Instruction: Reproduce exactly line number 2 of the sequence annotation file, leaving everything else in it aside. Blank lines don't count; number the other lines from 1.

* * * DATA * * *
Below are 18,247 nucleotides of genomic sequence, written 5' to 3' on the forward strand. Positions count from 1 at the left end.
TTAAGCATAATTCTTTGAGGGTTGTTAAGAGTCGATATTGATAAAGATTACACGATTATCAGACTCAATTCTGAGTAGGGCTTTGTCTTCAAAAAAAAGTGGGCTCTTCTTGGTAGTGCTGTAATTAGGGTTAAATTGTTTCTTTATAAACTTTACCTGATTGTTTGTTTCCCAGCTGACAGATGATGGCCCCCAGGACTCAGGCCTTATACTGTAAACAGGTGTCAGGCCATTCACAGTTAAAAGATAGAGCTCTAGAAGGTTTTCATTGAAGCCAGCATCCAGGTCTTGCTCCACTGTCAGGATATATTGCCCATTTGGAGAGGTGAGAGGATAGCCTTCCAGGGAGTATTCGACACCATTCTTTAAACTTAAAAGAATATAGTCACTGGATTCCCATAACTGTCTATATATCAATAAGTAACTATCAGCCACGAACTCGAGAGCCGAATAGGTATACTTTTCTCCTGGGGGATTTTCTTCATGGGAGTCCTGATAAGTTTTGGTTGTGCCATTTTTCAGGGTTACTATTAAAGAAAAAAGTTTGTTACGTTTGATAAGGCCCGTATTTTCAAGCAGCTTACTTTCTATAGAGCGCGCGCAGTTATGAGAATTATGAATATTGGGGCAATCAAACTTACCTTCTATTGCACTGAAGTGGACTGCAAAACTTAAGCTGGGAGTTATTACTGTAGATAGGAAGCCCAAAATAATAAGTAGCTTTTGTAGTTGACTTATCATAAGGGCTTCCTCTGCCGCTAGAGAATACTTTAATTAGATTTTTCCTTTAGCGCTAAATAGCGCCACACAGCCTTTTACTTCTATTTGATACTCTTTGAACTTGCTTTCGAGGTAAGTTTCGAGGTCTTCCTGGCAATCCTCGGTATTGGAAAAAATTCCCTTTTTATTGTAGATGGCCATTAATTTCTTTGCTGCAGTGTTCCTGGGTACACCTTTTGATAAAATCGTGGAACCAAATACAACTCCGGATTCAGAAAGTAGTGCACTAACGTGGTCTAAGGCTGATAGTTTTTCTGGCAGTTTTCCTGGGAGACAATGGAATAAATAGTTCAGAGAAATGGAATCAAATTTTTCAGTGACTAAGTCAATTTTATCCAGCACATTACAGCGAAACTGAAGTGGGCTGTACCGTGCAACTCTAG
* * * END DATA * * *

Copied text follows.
TTAAGCATAATTCTTTGAGGGTTGTTAAGAGTCGATATTGATAAAGATTACACGATTATCAGACTCAATTCTGAGTAGGGCTTTGTCTTCAAAAAAAAGTGGGCTCTTCTTGGTAGTGCTGTAATTAGGGTTAAATTGTTTCTTTATAAACTTTACCTGATTGTTTGTTTCCCAGCTGACAGATGATGGCCCCCAGGACTCAGGCCTTATACTGTAAACAGGTGTCAGGCCATTCACAGTTAAAAGATAGAGCTCTAGAAGGTTTTCATTGAAGCCAGCATCCAGGTCTTGCTCCACTGTCAGGATATATTGCCCATTTGGAGAGGTGAGAGGATAGCCTTCCAGGGAGTATTCGACACCATTCTTTAAACTTAAAAGAATATAGTCACTGGATTCCCATAACTGTCTATATATCAATAAGTAACTATCAGCCACGAACTCGAGAGCCGAATAGGTATACTTTTCTCCTGGGGGATTTTCTTCATGGGAGTCCTGATAAGTTTTGGTTGTGCCATTTTTCAGGGTTACTATTAAAGAAAAAAGTTTGTTACGTTTGATAAGGCCCGTATTTTCAAGCAGCTTACTTTCTATAGAGCGCGCGCAGTTATGAGAATTATGAATATTGGGGCAATCAAACTTACCTTCTATTGCACTGAAGTGGACTGCAAAACTTAAGCTGGGAGTTATTACTGTAGATAGGAAGCCCAAAATAATAAGTAGCTTTTGTAGTTGACTTATCATAAGGGCTTCCTCTGCCGCTAGAGAATACTTTAATTAGATTTTTCCTTTAGCGCTAAATAGCGCCACACAGCCTTTTACTTCTATTTGATACTCTTTGAACTTGCTTTCGAGGTAAGTTTCGAGGTCTTCCTGGCAATCCTCGGTATTGGAAAAAATTCCCTTTTTATTGTAGATGGCCATTAATTTCTTTGCTGCAGTGTTCCTGGGTACACCTTTTGATAAAATCGTGGAACCAAATACAACTCCGGATTCAGAAAGTAGTGCACTAACGTGGTCTAAGGCTGATAGTTTTTCTGGCAGTTTTCCTGGGAGACAATGGAATAAATAGTTCAGAGAAATGGAATCAAATTTTTCAGTGACTAAGTCAATTTTATCCAGCACATTACAGCGAAACTGAAGTGGGCTGTACCGTGCAACTCTAG